These benefits can gained in a skill-based system without adding all the mechanical restrictions of classes. For HEX, we’ll call them Packages and Paths. Let’s take a look at a few, starting with warriors.
The Way of the Warrior
The warrior (all the way back to the Gygaxian fighting man) has always been a character class that relied on strength and power, and focused its efforts on weapons and armor. One might be tempted to load a Warrior Explorer in HEX with a high ST and cut loose— especially considering the ST requirements of some of the heavier weapons.
A high ST warrior can do a lot of damage with a large weapon, but without DX they will not be able to hit often, and even less if they wear heavy armor. These will need to be balanced. Only a basic intelligence is required for most weapon skills, and can be improved with experience.
Given that, our basic Warrior package would start out putting 4 points in ST and 4 in DX, and none in IQ. This will give a human a ST of 13, and the capability of using all but the heaviest weapons. An 12 DX would hit around 75% the time unarmored, and would hit roughly 37% in leather armor and carrying a large shield.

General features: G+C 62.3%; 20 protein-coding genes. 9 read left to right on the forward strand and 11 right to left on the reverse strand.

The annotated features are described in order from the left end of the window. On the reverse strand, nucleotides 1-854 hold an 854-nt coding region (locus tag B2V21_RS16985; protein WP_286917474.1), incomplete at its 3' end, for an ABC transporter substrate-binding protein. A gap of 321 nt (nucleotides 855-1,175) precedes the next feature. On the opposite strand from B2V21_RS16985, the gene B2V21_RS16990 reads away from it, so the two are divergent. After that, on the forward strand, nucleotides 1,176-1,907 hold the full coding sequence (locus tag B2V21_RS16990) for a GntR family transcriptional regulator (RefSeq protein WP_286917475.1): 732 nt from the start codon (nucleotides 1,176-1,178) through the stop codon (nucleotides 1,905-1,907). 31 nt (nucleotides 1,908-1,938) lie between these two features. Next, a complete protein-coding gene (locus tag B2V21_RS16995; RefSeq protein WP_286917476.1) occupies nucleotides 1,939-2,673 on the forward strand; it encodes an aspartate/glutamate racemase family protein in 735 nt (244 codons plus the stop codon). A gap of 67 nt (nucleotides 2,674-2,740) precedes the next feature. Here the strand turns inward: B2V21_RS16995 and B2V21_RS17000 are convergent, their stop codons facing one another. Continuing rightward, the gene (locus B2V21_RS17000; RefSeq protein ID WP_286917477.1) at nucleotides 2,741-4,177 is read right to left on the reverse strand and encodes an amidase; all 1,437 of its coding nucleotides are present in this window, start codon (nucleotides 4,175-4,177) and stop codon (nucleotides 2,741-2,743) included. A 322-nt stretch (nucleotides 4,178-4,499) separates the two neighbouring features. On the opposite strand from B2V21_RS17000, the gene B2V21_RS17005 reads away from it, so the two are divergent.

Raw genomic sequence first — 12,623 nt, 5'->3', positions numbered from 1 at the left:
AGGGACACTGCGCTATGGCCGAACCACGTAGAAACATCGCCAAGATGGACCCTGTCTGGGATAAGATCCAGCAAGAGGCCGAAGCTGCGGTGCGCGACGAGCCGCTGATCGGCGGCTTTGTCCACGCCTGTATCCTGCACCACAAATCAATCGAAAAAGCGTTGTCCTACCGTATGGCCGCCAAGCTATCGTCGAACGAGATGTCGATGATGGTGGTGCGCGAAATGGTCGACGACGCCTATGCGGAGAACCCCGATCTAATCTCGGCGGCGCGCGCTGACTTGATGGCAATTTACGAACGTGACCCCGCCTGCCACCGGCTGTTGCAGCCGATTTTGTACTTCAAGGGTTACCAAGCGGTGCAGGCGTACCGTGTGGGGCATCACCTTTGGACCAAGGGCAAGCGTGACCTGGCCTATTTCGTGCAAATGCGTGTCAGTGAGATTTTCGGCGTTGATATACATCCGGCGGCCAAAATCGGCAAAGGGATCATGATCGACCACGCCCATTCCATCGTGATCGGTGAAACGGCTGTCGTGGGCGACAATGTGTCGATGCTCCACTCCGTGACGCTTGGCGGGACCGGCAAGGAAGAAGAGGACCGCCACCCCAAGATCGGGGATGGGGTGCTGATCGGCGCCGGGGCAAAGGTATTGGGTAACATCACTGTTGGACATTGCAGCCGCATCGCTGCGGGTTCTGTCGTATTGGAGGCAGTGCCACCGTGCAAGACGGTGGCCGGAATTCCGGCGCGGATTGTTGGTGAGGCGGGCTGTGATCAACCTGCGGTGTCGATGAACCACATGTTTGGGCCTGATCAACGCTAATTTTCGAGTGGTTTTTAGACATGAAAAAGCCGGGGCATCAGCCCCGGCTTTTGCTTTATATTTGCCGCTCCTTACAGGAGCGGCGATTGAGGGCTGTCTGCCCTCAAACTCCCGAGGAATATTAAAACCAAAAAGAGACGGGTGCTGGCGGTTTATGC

Base Package Aspects would include Sword (or Axe if preferred), Shield, Bow or Crossbow, or Pole Weapon and Thrown Weapons. This would leave a point or two to customize your base warrior, giving them Literacy, Horsemanship, Seamanship, or even Sex Appeal to set them apart.